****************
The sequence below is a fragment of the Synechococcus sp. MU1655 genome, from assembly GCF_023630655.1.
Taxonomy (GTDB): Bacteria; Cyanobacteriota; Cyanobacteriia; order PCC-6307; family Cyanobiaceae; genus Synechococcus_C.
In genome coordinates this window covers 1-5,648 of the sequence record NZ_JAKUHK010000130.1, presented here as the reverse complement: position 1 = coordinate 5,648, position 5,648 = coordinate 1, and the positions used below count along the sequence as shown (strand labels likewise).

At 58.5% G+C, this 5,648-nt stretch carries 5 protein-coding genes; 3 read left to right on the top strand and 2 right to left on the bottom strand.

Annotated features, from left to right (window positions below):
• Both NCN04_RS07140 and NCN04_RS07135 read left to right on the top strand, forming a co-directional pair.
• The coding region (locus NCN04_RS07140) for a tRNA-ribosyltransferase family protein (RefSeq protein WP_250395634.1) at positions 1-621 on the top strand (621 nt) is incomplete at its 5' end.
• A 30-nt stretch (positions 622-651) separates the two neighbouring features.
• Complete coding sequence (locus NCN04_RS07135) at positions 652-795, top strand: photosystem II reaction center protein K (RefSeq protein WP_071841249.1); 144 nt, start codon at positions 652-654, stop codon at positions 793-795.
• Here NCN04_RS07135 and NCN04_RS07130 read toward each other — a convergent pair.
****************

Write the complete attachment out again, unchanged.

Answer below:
The sequence below is a fragment of the Synechococcus sp. MU1655 genome, from assembly GCF_023630655.1.
Taxonomy (GTDB): Bacteria; Cyanobacteriota; Cyanobacteriia; order PCC-6307; family Cyanobiaceae; genus Synechococcus_C.
In genome coordinates this window covers 1-5,648 of the sequence record NZ_JAKUHK010000130.1, presented here as the reverse complement: position 1 = coordinate 5,648, position 5,648 = coordinate 1, and the positions used below count along the sequence as shown (strand labels likewise).

At 58.5% G+C, this 5,648-nt stretch carries 5 protein-coding genes; 3 read left to right on the top strand and 2 right to left on the bottom strand.

Annotated features, from left to right (window positions below):
• Both NCN04_RS07140 and NCN04_RS07135 read left to right on the top strand, forming a co-directional pair.
• The coding region (locus NCN04_RS07140) for a tRNA-ribosyltransferase family protein (RefSeq protein WP_250395634.1) at positions 1-621 on the top strand (621 nt) is incomplete at its 5' end.
• A 30-nt stretch (positions 622-651) separates the two neighbouring features.
• Complete coding sequence (locus NCN04_RS07135) at positions 652-795, top strand: photosystem II reaction center protein K (RefSeq protein WP_071841249.1); 144 nt, start codon at positions 652-654, stop codon at positions 793-795.
• Here NCN04_RS07135 and NCN04_RS07130 read toward each other — a convergent pair.